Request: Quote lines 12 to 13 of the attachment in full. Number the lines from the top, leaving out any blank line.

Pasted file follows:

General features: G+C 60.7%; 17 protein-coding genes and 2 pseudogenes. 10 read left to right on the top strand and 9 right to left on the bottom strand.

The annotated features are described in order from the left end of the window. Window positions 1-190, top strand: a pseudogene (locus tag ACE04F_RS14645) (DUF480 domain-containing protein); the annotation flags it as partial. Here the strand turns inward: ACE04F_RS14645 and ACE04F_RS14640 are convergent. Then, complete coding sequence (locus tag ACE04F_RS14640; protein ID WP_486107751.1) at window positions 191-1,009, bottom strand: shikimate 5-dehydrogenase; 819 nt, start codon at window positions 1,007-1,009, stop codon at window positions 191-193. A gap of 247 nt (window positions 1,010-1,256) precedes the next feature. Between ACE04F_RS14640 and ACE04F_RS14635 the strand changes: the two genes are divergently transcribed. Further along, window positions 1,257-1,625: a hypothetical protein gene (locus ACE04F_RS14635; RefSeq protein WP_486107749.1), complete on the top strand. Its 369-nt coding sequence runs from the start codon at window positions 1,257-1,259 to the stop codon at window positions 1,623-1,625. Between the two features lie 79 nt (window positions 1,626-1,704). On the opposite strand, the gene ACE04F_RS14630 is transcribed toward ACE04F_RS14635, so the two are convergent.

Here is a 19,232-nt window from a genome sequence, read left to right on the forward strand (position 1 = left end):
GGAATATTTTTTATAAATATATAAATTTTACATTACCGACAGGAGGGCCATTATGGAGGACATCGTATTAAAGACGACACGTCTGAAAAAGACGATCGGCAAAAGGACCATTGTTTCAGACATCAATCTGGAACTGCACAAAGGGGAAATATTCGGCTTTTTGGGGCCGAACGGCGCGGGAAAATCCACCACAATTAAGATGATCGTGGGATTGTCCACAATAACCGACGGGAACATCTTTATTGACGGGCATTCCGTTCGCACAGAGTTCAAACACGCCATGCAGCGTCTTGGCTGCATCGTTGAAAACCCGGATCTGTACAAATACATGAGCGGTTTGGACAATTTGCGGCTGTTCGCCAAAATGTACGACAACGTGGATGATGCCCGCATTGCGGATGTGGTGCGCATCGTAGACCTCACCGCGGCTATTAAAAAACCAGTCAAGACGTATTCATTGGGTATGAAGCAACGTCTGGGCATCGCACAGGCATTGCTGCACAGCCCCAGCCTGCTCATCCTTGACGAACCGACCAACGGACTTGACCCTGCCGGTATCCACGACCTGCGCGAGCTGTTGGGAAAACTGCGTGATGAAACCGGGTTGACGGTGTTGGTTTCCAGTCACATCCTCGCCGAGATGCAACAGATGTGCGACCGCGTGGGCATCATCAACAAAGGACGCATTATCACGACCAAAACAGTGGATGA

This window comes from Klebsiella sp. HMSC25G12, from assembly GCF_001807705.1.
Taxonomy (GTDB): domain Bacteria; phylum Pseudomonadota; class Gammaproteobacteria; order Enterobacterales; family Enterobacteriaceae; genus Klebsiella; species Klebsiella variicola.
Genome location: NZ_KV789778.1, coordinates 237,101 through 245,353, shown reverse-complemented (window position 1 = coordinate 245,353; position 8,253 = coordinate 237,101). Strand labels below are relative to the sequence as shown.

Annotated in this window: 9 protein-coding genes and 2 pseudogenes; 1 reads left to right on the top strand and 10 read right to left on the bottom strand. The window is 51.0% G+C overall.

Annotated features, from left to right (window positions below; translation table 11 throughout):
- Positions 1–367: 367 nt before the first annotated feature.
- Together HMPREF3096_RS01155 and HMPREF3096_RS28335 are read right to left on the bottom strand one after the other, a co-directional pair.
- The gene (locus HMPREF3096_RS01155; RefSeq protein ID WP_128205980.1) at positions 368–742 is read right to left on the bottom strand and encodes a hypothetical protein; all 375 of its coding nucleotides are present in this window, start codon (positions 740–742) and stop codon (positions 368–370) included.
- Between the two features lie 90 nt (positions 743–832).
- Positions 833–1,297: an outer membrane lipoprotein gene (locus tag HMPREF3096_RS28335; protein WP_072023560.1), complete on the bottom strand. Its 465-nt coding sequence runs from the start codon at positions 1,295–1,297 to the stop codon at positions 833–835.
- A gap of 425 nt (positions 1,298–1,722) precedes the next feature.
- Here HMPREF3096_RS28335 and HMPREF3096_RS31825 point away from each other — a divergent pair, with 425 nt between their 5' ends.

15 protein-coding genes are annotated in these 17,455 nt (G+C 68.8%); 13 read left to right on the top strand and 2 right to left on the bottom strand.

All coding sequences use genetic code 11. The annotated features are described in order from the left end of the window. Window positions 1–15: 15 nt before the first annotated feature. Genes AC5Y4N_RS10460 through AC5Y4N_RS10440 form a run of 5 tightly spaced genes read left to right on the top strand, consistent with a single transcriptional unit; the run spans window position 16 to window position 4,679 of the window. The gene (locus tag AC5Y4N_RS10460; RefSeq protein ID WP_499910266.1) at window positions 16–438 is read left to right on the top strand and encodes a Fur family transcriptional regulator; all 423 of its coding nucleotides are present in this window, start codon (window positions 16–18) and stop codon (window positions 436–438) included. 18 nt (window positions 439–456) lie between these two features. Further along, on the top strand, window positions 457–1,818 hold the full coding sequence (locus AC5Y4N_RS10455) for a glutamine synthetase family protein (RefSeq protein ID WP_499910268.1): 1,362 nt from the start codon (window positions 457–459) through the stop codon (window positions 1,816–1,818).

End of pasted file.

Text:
- The gene (locus HMPREF3096_RS01155; RefSeq protein ID WP_128205980.1) at positions 368–742 is read right to left on the bottom strand and encodes a hypothetical protein; all 375 of its coding nucleotides are present in this window, start codon (positions 740–742) and stop codon (positions 368–370) included.
- Between the two features lie 90 nt (positions 743–832).